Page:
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New public artworks unveiled in Fermanagh

Thursday 2nd July 2015 at 9am 0 Comments Building Peace through the Arts: Re-Imaging Communities

Pictured at the launch of 'Carrosyl for Peace' are from left, Maree Hensey and Mark Ryan, Sculptures; Sean Keenan, Arts Council; Kathleen Breen, Carrosyl Community Association and Stephanie Kenny Quinn, Artist Facilitator. Image: Pictured at the launch of 'Carrosyl for Peace' are from left, Maree Hensey and Mark Ryan, Sculptures; Sean Keenan, Arts Council; Kathleen Breen, Carrosyl Community Association and Stephanie Kenny Quinn, Artist Facilitator.

Two new public artworks have been revealed to the communities of Carrosyl and Killesher in County Fermanagh supported by the Building Peace through the Arts – Re-Imaging Communities Programme.

In Carrosyl an extensive community engagement and consultation process resulted in the sculpture ‘Carrosyl for Peace’ by artists Maree Hensey and Mark Ryan. The Carrowshee Park and Sylvan Hill Community Association coordinated the project, during which they worked with the community and artists Maree and Mark to create an iconic, contemporary and innovative artwork of land mark quality.

Carrosyl for Peace is a reflection of the theme Connections and relates to those connections between the people, the heritage and the diversity in Carrosyl. The impressive large blue metal sculpture is also a symbol of inclusion, representing those in every estate that make up the area.

Roisin McDonough, Chief Executive of the Arts Council of Northern Ireland said:

‘The Building Peace Through The Arts programme is about bringing people together. For diverse communities this can be particularly challenging and all too often people can feel isolated. Through their collective work with the artists and their community, Carrosyl have celebrated their differences and created a safe, new gathering place, which welcomes all. The result of their work is very much in the spirit of the Building Peace through the Arts programme and we look forward to the community celebrating and using the space.’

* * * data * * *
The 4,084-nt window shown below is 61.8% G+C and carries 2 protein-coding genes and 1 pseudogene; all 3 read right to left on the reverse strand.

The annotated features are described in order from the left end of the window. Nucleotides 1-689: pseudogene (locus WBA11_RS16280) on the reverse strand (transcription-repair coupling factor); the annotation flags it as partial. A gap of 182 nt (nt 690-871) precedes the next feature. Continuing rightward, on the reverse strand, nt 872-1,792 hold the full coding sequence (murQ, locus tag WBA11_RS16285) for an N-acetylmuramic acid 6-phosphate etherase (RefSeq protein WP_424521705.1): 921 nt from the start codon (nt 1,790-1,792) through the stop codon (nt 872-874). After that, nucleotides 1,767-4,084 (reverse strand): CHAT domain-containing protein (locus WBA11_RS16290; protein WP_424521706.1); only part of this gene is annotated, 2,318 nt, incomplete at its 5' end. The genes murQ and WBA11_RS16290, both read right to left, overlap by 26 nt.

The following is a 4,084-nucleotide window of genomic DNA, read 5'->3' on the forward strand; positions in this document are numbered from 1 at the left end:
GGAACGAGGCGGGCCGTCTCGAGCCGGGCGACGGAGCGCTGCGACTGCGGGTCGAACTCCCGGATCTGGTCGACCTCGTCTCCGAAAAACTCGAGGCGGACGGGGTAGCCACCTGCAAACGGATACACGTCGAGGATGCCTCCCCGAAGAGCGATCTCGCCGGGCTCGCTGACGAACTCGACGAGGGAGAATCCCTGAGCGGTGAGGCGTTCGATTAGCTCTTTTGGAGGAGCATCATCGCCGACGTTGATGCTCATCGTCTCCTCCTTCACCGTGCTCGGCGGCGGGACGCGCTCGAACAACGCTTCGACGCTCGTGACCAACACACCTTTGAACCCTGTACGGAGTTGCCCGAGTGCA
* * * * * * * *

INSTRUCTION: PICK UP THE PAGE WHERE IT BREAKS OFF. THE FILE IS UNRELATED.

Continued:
Unveiled on Tuesday 30th June, Growing Together by artist and sculptor Kevin Killen and located beside the Larganess Centre within Tully Mill, is based on the famous Irish Yew Tree.

The project was initiated and co-ordinated by Killesher Community Development Association following a lengthy community engagement process involving a cross-section of local groups within the parish of Killesher. People of all ages and backgrounds participated in a community artist facilitated open day last June where they found out about the project and were invited to give their views and share their stories.

Reggie Cunningham, Chairperson of Killesher Community Development Association, said:

“The project was seen by the Association as an ideal way of celebrating our history and encouraging the ongoing efforts of our community to create a vibrant and attractive shared space through the use of creative arts in the public realm.  Growing Together celebrates life and enhances the physical and natural environment where it is situated. But more than that it is a symbol of our aspiration to continue to grow together as a united community. We are delighted with the progress and outcome of the project which is a credit to all involved and a beautiful addition to the landscape of our local community.’

Both projects were supported by the ‘Building Peace through the Arts – Re-Imaging Communities’ programme which is funded by the Arts Council of Northern Ireland, the European Union’s Programme for Peace and Reconciliation (PEACE III) managed by the Special EU Programmes Body and the International Fund for Ireland. The programme supports arts projects that promote a shared future and build positive relations within and between communities.

Building Peace through the Arts - Kevin Killen Interview from Arts Council of Northern Ireland on Vimeo.

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